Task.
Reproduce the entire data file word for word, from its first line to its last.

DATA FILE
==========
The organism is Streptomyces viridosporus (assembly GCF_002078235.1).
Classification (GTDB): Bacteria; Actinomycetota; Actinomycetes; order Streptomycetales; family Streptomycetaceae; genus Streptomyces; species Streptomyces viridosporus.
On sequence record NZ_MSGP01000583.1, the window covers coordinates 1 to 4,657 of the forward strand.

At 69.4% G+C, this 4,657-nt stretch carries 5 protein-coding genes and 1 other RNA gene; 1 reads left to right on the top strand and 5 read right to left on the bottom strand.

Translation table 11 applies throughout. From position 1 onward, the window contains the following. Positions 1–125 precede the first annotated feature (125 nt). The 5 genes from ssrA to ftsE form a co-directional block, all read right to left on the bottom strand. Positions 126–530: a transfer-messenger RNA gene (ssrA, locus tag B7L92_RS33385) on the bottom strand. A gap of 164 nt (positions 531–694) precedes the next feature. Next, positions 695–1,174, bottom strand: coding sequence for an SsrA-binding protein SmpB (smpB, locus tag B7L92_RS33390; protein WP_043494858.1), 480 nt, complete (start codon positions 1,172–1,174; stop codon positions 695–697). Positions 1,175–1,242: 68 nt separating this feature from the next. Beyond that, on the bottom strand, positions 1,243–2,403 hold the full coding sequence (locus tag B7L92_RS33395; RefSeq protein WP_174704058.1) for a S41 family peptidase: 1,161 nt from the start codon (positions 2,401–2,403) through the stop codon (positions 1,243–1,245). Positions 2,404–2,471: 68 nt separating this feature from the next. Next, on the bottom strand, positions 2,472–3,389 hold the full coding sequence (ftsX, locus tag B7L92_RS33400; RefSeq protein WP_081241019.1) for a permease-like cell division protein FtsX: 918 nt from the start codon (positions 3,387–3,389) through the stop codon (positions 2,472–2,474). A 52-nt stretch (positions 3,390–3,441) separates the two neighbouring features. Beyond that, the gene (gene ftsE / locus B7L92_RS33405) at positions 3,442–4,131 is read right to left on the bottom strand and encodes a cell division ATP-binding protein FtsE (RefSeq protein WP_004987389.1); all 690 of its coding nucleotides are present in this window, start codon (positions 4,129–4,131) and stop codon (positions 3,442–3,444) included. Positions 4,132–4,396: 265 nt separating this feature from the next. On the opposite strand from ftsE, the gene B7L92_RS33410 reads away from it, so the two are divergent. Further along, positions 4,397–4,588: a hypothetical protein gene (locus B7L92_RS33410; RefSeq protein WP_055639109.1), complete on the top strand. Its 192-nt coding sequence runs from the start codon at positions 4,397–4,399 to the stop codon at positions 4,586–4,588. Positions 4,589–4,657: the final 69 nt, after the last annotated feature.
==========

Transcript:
The organism is Streptomyces viridosporus (assembly GCF_002078235.1).
Classification (GTDB): Bacteria; Actinomycetota; Actinomycetes; order Streptomycetales; family Streptomycetaceae; genus Streptomyces; species Streptomyces viridosporus.
On sequence record NZ_MSGP01000583.1, the window covers coordinates 1 to 4,657 of the forward strand.

At 69.4% G+C, this 4,657-nt stretch carries 5 protein-coding genes and 1 other RNA gene; 1 reads left to right on the top strand and 5 read right to left on the bottom strand.

Translation table 11 applies throughout. From position 1 onward, the window contains the following. Positions 1–125 precede the first annotated feature (125 nt). The 5 genes from ssrA to ftsE form a co-directional block, all read right to left on the bottom strand. Positions 126–530: a transfer-messenger RNA gene (ssrA, locus tag B7L92_RS33385) on the bottom strand. A gap of 164 nt (positions 531–694) precedes the next feature. Next, positions 695–1,174, bottom strand: coding sequence for an SsrA-binding protein SmpB (smpB, locus tag B7L92_RS33390; protein WP_043494858.1), 480 nt, complete (start codon positions 1,172–1,174; stop codon positions 695–697). Positions 1,175–1,242: 68 nt separating this feature from the next. Beyond that, on the bottom strand, positions 1,243–2,403 hold the full coding sequence (locus tag B7L92_RS33395; RefSeq protein WP_174704058.1) for a S41 family peptidase: 1,161 nt from the start codon (positions 2,401–2,403) through the stop codon (positions 1,243–1,245). Positions 2,404–2,471: 68 nt separating this feature from the next. Next, on the bottom strand, positions 2,472–3,389 hold the full coding sequence (ftsX, locus tag B7L92_RS33400; RefSeq protein WP_081241019.1) for a permease-like cell division protein FtsX: 918 nt from the start codon (positions 3,387–3,389) through the stop codon (positions 2,472–2,474). A 52-nt stretch (positions 3,390–3,441) separates the two neighbouring features. Beyond that, the gene (gene ftsE / locus B7L92_RS33405) at positions 3,442–4,131 is read right to left on the bottom strand and encodes a cell division ATP-binding protein FtsE (RefSeq protein WP_004987389.1); all 690 of its coding nucleotides are present in this window, start codon (positions 4,129–4,131) and stop codon (positions 3,442–3,444) included. Positions 4,132–4,396: 265 nt separating this feature from the next. On the opposite strand from ftsE, the gene B7L92_RS33410 reads away from it, so the two are divergent. Further along, positions 4,397–4,588: a hypothetical protein gene (locus B7L92_RS33410; RefSeq protein WP_055639109.1), complete on the top strand. Its 192-nt coding sequence runs from the start codon at positions 4,397–4,399 to the stop codon at positions 4,586–4,588. Positions 4,589–4,657: the final 69 nt, after the last annotated feature.